a confinement ring contacting the target and surrounding the target surface, the ring being composed of a material having (a) a secondary emission ratio less than one at the mean energies of the charged particles of the arc and (b) a surface energy less than that of the evaporated target material to thereby confine the cathode spot to the target surface.
2. Apparatus as in claim 1 where the secondary emission ratio of the confinement ring is less than that of the target.
3. Apparatus as in claim 1 where the mean charged particle energies of said arc are 20-100 eV.
4. Apparatus as in claims 1 or 2 where the confinement ring comprises a nitride compound.
5. Apparatus as in claim 4 where the nitride compound is selected from the group consisting of boron nitride and titanium nitride.
6. Apparatus as in claim 1 including a substrate upon which the evaporated target material is deposited as a coating.
7. Apparatus as in claim 6 where the anode and substrate are the same member.
8. Apparatus as in claim 1 where said target is composed of an electrically conductive material.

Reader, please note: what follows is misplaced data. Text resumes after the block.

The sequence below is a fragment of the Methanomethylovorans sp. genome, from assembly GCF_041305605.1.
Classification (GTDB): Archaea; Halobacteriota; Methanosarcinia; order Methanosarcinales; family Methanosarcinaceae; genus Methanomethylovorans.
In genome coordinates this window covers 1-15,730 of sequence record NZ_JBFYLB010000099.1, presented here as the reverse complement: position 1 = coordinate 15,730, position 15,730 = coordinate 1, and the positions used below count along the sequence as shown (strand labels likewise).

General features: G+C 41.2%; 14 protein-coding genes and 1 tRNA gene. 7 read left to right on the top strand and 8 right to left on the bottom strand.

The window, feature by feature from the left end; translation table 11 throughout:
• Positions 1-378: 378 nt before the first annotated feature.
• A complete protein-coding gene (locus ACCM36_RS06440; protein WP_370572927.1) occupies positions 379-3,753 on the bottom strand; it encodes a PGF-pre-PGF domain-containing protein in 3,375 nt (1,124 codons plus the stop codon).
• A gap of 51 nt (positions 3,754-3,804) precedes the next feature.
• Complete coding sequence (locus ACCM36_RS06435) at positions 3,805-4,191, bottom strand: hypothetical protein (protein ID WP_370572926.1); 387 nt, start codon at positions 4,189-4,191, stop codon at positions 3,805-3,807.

9. Apparatus as in claim 8 where said electrically conductive material is metallic.
10. Apparatus as in claim 1 where said target is composed of an electrically insulative material.
11. Apparatus as in claim 1 where the means for establishing the arc on the target surface includes a cathode and an anode.
12. Apparatus as in claim 11 where said target is mounted on said cathode.
13. Apparatus as in claim 11 where said target and cathode are the same member.
14. Apparatus for evaporation arc stabilization comprising
a target having a surface of material to be evaporated;
means for establishing an arc on the target surface for evaporating the target material, the arc being characterized by a cathode spot which is randomly displaced over the target surface; and